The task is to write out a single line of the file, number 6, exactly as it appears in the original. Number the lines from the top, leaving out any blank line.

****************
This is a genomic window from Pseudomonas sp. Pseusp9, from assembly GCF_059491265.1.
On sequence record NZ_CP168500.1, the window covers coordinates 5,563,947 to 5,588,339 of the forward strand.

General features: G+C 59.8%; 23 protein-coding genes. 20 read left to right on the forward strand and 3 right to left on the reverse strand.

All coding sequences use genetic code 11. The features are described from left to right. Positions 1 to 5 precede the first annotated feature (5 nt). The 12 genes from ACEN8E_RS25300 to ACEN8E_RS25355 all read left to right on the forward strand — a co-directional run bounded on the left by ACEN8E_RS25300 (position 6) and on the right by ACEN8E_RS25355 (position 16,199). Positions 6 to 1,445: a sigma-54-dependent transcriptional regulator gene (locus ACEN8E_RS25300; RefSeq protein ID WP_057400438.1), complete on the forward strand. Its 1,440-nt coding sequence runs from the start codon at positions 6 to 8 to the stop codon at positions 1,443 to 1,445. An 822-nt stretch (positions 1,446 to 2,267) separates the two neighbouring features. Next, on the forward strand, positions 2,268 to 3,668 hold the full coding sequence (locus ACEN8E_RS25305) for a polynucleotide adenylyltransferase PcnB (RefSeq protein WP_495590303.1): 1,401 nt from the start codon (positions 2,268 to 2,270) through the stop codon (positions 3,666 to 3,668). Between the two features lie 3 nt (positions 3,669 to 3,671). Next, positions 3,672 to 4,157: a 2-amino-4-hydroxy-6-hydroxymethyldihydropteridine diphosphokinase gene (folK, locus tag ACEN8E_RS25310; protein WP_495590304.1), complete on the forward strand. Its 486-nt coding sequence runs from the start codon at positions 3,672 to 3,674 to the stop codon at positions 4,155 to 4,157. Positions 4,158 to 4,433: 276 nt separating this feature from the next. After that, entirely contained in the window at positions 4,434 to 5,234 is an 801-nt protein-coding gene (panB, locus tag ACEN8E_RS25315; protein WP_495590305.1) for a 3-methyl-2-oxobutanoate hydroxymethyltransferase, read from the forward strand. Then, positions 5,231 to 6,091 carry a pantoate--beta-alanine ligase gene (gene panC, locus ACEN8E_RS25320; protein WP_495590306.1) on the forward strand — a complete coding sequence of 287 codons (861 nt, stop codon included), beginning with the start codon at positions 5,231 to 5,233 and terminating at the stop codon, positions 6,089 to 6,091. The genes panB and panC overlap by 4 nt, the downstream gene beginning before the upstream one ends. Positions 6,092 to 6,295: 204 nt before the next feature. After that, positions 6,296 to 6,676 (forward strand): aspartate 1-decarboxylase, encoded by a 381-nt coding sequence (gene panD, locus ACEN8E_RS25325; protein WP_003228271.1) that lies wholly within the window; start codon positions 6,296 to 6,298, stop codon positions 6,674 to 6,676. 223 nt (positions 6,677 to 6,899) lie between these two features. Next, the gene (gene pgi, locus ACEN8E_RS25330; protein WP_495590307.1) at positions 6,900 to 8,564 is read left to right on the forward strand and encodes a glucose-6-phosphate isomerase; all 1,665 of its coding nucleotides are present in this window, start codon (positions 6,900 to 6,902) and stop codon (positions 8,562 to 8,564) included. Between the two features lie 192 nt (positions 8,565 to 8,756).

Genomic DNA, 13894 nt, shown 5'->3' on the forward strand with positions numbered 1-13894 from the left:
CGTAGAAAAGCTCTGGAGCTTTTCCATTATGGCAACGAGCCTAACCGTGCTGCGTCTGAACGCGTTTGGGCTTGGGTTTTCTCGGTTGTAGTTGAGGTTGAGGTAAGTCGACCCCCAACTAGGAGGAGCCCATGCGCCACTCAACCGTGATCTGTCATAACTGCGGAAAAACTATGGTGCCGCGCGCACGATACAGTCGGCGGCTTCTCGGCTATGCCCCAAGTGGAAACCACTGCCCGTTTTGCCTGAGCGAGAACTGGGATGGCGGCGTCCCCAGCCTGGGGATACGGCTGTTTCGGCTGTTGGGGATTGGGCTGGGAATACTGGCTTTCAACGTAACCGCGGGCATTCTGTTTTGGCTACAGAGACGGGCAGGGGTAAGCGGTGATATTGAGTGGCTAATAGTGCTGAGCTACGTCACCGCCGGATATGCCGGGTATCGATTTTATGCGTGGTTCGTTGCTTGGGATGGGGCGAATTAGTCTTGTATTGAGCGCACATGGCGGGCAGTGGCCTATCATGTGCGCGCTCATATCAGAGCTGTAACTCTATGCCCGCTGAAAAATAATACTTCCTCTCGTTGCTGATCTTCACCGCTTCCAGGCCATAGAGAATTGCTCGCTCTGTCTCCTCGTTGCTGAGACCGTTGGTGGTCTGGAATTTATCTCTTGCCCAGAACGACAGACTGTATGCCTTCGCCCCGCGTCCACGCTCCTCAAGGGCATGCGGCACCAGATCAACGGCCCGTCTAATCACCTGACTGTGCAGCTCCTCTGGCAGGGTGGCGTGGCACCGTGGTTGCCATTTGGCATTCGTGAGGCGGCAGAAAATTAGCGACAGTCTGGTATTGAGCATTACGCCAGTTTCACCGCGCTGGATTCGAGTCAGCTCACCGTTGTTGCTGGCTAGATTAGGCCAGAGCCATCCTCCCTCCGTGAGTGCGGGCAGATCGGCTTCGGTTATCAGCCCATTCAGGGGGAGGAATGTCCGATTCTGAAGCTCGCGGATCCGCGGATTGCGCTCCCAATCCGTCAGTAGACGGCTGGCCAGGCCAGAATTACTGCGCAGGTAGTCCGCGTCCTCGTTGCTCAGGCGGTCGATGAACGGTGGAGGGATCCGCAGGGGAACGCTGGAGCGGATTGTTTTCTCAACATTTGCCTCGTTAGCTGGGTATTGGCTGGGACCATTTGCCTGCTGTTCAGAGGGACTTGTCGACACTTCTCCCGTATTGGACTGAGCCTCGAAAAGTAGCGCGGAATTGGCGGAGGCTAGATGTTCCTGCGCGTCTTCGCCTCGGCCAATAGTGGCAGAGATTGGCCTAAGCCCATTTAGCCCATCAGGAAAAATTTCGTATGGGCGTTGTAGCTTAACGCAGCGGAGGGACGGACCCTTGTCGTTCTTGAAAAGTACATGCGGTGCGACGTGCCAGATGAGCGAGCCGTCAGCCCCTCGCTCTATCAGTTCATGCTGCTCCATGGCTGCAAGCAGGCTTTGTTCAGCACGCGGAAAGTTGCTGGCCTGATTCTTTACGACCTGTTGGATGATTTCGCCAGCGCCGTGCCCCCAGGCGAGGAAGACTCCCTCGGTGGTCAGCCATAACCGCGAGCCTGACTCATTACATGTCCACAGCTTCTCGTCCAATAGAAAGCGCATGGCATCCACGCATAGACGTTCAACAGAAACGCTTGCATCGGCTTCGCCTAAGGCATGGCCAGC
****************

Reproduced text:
CGTAGAAAAGCTCTGGAGCTTTTCCATTATGGCAACGAGCCTAACCGTGCTGCGTCTGAACGCGTTTGGGCTTGGGTTTTCTCGGTTGTAGTTGAGGTTGAGGTAAGTCGACCCCCAACTAGGAGGAGCCCATGCGCCACTCAACCGTGATCTGTCATAACTGCGGAAAAACTATGGTGCCGCGCGCACGATACAGTCGGCGGCTTCTCGGCTATGCCCCAAGTGGAAACCACTGCCCGTTTTGCCTGAGCGAGAACTGGGATGGCGGCGTCCCCAGCCTGGGGATACGGCTGTTTCGGCTGTTGGGGATTGGGCTGGGAATACTGGCTTTCAACGTAACCGCGGGCATTCTGTTTTGGCTACAGAGACGGGCAGGGGTAAGCGGTGATATTGAGTGGCTAATAGTGCTGAGCTACGTCACCGCCGGATATGCCGGGTATCGATTTTATGCGTGGTTCGTTGCTTGGGATGGGGCGAATTAGTCTTGTATTGAGCGCACATGGCGGGCAGTGGCCTATCATGTGCGCGCTCATATCAGAGCTGTAACTCTATGCCCGCTGAAAAATAATACTTCCTCTCGTTGCTGATCTTCACCGCTTCCAGGCCATAGAGAATTGCTCGCTCTGTCTCCTCGTTGCTGAGACCGTTGGTGGTCTGGAATTTATCTCTTGCCCAGAACGACAGACTGTATGCCTTCGCCCCGCGTCCACGCTCCTCAAGGGCATGCGGCACCAGATCAACGGCCCGTCTAATCACCTGACTGTGCAGCTCCTCTGGCAGGGTGGCGTGGCACCGTGGTTGCCATTTGGCATTCGTGAGGCGGCAGAAAATTAGCGACAGTCTGGTATTGAGCATTACGCCAGTTTCACCGCGCTGGATTCGAGTCAGCTCACCGTTGTTGCTGGCTAGATTAGGCCAGAGCCATCCTCCCTCCGTGAGTGCGGGCAGATCGGCTTCGGTTATCAGCCCATTCAGGGGGAGGAATGTCCGATTCTGAAGCTCGCGGATCCGCGGATTGCGCTCCCAATCCGTCAGTAGACGGCTGGCCAGGCCAGAATTACTGCGCAGGTAGTCCGCGTCCTCGTTGCTCAGGCGGTCGATGAACGGTGGAGGGATCCGCAGGGGAACGCTGGAGCGGATTGTTTTCTCAACATTTGCCTCGTTAGCTGGGTATTGGCTGGGACCATTTGCCTGCTGTTCAGAGGGACTTGTCGACACTTCTCCCGTATTGGACTGAGCCTCGAAAAGTAGCGCGGAATTGGCGGAGGCTAGATGTTCCTGCGCGTCTTCGCCTCGGCCAATAGTGGCAGAGATTGGCCTAAGCCCATTTAGCCCATCAGGAAAAATTTCGTATGGGCGTTGTAGCTTAACGCAGCGGAGGGACGGACCCTTGTCGTTCTTGAAAAGTACATGCGGTGCGACGTGCCAGATGAGCGAGCCGTCAGCCCCTCGCTCTATCAGTTCATGCTGCTCCATGGCTGCAAGCAGGCTTTGTTCAGCACGCGGAAAGTTGCTGGCCTGATTCTTTACGACCTGTTGGATGATTTCGCCAGCGCCGTGCCCCCAGGCGAGGAAGACTCCCTCGGTGGTCAGCCATAACCGCGAGCCTGACTCATTACATGTCCACAGCTTCTCGTCCAATAGAAAGCGCATGGCATCCACGCATAGACGTTCAACAGAAACGCTTGCATCGGCTTCGCCTAAGGCATGGCCAGC